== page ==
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git apply does not work from within the local checkout of an unrelated git repository

As freshly documented at

git apply will fail to do anything when used within a local checkout of a git repository (other than the one for the project the patch is made for), such as if you are patching a module that is within a site that is in Git version control. Use patch -p1 < path/file.patch instead.

Repeated testing of core patches with CVS

catch telling chrisshattuck in IRC: I keep one checkout + db, reset the checkout with cvs -q diff | patch -p0 -R and usually re-use the database until it's completely dead.

Getting a git diff with a relative path (no a/ b/ prefixes)


Do not show any source or destination prefix.


Creating a patch with Git suitable for submitting to

Take the hash of a 'before' commit and the 'after' commit 'sha' hash and stay relative to the current directory and output a patch:

~/code/dgd7/drupal/sites/all/modules/views$ git diff --relative 5ac40a1 cb64d08 > 817748-views-book-hierarchy-sort-12.patch

If you've merely made the changes but not committed them you can use git diff > patch_name-1234-57.patch or if you've staged but not committed you can use git diff --cached patch_name-1234-57.patch.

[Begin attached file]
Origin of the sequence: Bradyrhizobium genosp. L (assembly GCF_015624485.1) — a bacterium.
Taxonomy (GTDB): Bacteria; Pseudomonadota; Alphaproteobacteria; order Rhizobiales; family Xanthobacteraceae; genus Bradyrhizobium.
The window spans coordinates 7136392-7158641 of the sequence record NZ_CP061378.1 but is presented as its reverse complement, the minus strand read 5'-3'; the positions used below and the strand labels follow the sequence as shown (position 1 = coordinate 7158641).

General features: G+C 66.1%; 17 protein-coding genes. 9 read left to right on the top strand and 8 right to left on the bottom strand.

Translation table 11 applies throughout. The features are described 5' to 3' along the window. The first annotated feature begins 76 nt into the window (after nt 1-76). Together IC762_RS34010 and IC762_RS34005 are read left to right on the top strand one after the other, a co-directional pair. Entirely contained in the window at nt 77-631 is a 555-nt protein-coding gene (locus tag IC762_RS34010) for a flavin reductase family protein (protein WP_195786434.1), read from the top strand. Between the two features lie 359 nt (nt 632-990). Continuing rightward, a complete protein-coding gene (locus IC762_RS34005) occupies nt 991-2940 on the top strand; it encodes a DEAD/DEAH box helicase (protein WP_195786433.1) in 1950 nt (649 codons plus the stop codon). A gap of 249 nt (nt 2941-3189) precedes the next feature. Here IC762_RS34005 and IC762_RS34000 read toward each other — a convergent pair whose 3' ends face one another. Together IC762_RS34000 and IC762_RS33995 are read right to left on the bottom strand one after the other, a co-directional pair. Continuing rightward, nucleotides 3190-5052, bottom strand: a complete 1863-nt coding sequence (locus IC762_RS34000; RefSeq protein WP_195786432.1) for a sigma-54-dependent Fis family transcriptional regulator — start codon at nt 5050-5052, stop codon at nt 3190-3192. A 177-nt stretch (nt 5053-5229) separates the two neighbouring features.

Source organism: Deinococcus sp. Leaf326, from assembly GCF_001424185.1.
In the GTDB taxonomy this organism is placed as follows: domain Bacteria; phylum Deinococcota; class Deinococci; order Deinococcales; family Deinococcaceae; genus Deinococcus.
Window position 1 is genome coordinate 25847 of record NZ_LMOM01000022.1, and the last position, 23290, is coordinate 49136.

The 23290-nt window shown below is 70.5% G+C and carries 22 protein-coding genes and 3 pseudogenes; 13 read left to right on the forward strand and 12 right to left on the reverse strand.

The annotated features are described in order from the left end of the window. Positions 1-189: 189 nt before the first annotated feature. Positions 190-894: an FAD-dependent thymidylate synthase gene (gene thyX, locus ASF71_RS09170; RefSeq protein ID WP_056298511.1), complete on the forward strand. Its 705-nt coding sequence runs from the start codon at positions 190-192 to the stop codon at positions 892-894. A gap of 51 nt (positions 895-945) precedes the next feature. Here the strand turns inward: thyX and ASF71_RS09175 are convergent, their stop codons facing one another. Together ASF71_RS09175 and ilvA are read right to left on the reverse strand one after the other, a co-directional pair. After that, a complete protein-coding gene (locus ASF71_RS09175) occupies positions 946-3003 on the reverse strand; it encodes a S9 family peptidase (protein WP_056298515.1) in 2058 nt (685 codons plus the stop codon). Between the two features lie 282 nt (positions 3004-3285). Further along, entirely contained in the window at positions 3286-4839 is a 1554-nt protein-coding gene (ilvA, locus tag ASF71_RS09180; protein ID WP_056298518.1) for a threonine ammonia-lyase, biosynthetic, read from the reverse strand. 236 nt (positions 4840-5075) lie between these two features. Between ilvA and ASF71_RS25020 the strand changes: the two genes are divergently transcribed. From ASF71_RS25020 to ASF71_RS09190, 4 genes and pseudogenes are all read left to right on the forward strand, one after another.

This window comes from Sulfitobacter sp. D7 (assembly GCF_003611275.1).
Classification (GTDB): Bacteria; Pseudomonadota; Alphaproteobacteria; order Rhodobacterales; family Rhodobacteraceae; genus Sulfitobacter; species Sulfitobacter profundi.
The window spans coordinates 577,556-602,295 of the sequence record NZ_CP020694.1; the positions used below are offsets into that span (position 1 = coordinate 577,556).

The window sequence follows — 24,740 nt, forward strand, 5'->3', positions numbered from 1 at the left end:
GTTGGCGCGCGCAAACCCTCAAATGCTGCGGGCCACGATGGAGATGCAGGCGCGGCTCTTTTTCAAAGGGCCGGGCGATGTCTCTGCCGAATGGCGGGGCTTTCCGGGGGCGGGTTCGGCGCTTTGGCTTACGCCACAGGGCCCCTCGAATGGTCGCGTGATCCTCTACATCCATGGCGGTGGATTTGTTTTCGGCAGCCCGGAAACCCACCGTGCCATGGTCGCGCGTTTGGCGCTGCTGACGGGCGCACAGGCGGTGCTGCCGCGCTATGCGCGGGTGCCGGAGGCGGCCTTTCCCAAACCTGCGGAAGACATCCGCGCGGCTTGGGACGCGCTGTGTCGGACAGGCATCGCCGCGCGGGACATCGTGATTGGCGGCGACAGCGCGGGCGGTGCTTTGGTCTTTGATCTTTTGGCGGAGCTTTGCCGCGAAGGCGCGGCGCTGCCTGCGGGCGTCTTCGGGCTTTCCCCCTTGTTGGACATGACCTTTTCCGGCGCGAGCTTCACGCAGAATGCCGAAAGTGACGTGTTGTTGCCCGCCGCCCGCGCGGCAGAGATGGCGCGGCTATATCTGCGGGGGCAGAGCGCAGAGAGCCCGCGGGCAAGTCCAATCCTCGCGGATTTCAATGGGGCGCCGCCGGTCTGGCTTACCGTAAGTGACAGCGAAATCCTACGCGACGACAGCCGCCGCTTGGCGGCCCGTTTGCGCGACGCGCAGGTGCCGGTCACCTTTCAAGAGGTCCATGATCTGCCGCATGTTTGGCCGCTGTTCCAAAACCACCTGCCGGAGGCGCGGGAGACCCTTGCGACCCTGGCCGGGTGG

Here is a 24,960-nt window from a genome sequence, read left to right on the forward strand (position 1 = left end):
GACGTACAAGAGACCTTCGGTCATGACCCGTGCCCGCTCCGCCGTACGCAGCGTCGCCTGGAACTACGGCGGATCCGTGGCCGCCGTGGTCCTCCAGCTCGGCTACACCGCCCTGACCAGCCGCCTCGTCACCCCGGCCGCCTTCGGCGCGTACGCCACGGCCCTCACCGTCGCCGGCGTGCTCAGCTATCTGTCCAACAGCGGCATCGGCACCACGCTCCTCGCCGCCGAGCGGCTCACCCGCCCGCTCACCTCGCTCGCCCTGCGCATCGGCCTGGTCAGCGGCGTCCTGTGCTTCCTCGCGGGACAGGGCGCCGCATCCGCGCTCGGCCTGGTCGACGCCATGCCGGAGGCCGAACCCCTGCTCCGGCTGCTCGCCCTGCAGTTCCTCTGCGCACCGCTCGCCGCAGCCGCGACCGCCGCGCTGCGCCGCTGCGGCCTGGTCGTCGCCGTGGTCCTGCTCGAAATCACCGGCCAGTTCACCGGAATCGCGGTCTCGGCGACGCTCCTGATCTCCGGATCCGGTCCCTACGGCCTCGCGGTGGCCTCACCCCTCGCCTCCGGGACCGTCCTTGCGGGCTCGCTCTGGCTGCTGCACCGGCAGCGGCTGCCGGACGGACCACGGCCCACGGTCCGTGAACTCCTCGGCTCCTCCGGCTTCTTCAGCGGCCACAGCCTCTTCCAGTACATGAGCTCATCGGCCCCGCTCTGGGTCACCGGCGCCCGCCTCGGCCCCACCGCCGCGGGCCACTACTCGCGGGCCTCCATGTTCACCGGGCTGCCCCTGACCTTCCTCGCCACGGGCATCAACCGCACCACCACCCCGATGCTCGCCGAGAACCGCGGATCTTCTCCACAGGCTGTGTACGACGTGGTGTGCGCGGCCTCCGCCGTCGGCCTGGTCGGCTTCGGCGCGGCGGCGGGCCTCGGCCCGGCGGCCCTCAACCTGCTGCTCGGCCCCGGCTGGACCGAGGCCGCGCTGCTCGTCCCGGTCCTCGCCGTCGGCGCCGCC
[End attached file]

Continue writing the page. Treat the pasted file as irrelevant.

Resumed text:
Testing patches for Drupal from a Windows machine

There are various approaches to getting a usable development environment working on a Microsoft Windows machine. Here are some:


Best bet, virtualbox? Let's you make believe you're actually on, say Debian Linux.

Reset your Drupal checkout so that it is clean and ready to try more patches

$ cvs update -C
(Locally modified moved to
(Locally modified node.module moved to .#node.module.1.974)
(Locally modified moved to
(Locally modified taxonomy.module moved to .#taxonomy.module.1.425)
(Locally modified taxonomy.test moved to .#taxonomy.test.1.3)

[... and a ton more stuff]

cvs update -C will move all the files you have changed to a renamed file and bring down the originals again.


Patch naming conventions for Drupal core and contrib

webchick talking to Michelle in IRC #drupal:

I name all my patches as {module_name}-{description-of-changes}-{issue_node_id}-{issue_comment_id}.patch

Personally, I think issue_comment_id might be hard to do (even interpreted as the big #5 etc project module places in the comment title, rather than the internal Drupal ID!) since people can add comments while you are making the patch, but I'm on board with the ideal.

Getting into that habit also really forces you to keep to a one-issue-one-change thing.

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